OBJECTIVE: To compare the outcome of dogs treated with total hip arthroplasty (THA) for chronic hip luxation and pseudoacetabulum formation to that of dogs with simple hip dysplasia and secondary osteoarthritis.
STUDY DESIGN: Retrospective, case-controlled study.
ANIMALS: Seven dogs with pseudoacetabulum (group 1) and 21 matched control dogs (group 2).
METHODS: Each dog in group 1 was matched with three control dogs, primarily according to similarity of THA implant type and size. Patterns of radiographic pathology were characterized in each dog. Outcome measures included operative time, acetabular cup position/orientation (inclination angle, angle of lateral opening, version angle) complications, and long-term outcomes. Outcome measures were compared between groups using linear regression (P = .05).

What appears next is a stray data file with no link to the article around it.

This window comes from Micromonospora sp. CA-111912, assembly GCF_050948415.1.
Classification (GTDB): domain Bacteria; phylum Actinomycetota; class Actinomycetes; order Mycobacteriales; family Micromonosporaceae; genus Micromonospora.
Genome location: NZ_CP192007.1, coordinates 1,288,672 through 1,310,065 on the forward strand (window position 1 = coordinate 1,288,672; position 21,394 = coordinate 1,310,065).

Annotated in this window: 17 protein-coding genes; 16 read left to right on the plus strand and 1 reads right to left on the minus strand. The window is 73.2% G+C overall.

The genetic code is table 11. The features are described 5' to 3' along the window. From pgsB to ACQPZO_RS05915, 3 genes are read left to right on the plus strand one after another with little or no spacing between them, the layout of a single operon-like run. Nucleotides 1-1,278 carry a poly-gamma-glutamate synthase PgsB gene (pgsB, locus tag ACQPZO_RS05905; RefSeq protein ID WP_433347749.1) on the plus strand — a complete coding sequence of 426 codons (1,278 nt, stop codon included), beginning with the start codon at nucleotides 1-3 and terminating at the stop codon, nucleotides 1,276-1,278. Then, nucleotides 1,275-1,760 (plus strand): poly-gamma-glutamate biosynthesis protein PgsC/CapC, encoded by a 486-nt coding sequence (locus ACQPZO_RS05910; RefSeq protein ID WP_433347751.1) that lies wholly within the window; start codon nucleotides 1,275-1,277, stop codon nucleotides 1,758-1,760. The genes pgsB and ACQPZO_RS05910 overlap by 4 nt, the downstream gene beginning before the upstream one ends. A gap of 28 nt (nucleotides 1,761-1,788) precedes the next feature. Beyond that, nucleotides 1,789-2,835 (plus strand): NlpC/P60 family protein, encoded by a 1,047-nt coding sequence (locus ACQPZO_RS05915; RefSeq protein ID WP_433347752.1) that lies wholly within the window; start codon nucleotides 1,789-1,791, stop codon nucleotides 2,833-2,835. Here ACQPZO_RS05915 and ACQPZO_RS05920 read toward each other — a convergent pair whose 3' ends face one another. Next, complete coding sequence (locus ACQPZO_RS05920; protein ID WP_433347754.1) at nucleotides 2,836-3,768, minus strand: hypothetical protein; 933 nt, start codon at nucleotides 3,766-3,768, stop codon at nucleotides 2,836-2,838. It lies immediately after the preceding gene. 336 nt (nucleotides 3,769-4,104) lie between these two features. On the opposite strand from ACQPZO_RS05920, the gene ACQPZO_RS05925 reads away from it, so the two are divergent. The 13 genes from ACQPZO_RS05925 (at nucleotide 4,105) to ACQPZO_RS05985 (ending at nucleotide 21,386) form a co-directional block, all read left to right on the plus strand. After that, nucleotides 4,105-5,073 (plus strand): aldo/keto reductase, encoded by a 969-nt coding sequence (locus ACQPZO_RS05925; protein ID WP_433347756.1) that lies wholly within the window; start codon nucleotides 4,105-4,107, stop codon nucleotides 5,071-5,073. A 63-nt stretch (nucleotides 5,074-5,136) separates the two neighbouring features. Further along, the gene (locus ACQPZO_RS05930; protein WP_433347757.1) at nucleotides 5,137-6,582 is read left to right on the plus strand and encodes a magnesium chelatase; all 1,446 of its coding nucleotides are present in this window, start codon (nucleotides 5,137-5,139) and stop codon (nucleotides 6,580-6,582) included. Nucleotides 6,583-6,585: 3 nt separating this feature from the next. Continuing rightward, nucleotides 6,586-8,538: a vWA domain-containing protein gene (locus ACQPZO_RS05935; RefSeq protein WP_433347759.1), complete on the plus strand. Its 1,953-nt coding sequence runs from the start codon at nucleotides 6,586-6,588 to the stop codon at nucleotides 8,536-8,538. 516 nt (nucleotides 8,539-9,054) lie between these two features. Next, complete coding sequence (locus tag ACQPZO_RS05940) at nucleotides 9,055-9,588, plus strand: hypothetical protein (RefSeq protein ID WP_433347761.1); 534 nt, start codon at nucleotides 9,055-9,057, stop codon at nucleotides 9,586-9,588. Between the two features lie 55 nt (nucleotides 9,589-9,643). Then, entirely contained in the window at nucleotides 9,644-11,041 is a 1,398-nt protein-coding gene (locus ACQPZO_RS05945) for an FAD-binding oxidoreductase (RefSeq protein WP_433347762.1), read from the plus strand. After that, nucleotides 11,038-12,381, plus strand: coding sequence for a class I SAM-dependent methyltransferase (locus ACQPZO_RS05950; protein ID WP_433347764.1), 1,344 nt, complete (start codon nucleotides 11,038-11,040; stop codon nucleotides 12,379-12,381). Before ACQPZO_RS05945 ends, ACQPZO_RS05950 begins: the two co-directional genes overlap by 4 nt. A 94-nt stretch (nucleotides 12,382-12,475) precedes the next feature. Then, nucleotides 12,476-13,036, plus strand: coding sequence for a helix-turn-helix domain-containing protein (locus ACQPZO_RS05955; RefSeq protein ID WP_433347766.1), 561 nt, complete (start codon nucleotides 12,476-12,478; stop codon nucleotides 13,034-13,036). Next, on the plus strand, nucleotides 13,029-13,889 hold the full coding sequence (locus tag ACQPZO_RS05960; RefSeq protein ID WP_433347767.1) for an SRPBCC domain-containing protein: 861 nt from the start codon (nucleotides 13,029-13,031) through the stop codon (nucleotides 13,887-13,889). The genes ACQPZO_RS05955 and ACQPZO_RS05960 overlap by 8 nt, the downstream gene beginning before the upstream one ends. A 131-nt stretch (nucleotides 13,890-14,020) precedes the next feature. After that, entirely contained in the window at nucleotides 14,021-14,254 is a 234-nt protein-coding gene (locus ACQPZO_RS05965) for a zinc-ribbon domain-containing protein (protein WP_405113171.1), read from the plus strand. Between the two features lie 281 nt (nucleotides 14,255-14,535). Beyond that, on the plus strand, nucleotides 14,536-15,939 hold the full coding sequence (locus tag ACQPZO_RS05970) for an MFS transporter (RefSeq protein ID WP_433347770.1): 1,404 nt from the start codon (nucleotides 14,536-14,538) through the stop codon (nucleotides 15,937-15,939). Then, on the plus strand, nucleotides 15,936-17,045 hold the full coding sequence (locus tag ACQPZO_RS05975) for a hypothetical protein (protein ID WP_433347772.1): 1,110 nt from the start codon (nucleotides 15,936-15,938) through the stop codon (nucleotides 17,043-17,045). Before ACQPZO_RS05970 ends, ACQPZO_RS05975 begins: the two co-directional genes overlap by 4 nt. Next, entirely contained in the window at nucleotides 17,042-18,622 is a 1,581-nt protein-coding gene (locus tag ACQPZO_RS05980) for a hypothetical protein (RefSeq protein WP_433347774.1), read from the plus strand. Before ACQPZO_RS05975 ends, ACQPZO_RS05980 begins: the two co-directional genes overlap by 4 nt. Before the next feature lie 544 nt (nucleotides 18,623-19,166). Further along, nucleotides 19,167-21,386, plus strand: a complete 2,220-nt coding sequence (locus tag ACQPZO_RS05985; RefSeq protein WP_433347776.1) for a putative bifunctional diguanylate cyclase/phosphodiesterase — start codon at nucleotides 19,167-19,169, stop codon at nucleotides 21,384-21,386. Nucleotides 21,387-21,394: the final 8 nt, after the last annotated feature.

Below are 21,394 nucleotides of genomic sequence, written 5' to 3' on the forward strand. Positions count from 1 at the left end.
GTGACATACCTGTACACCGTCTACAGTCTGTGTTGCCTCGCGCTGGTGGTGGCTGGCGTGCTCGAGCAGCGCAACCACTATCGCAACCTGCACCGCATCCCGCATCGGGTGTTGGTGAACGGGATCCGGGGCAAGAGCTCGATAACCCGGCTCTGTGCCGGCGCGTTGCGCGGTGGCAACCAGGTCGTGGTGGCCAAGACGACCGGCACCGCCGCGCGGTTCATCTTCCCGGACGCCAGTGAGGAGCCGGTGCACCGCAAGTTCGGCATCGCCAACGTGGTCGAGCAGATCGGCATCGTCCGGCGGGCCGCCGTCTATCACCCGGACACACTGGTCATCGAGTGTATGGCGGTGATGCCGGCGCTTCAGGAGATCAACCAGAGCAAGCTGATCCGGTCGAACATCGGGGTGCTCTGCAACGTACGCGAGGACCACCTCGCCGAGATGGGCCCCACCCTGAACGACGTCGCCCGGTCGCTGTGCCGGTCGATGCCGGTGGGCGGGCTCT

RESULTS: The presence of a pseudoacetabulum was associated with ilial remodeling and heterotopic bone formation concentric to the luxated femoral head. Exposing the native acetabulum and reducing the prosthesis were surgically challenging. The mean (SD) operative time of dogs in group 1 (96  minutes) was longer than that of dogs in group 2 (63  minutes; P = .00002). Cup position/orientation was not different between dogs in group 1 and group 2. One intraoperative complication and two minor postoperative complications occurred in group 1 dogs. All dogs had good long-term outcomes.
CONCLUSION: Total hip arthroplasty in dogs with a pseudoacetabulum was more challenging than in control dogs. However, the procedure provided good to excellent long-term clinical outcomes in all dogs.
CLINICAL SIGNIFICANCE: Surgeons should be prepared for the specific surgical challenges associated with THA in dogs with pseudoacetabulum formation.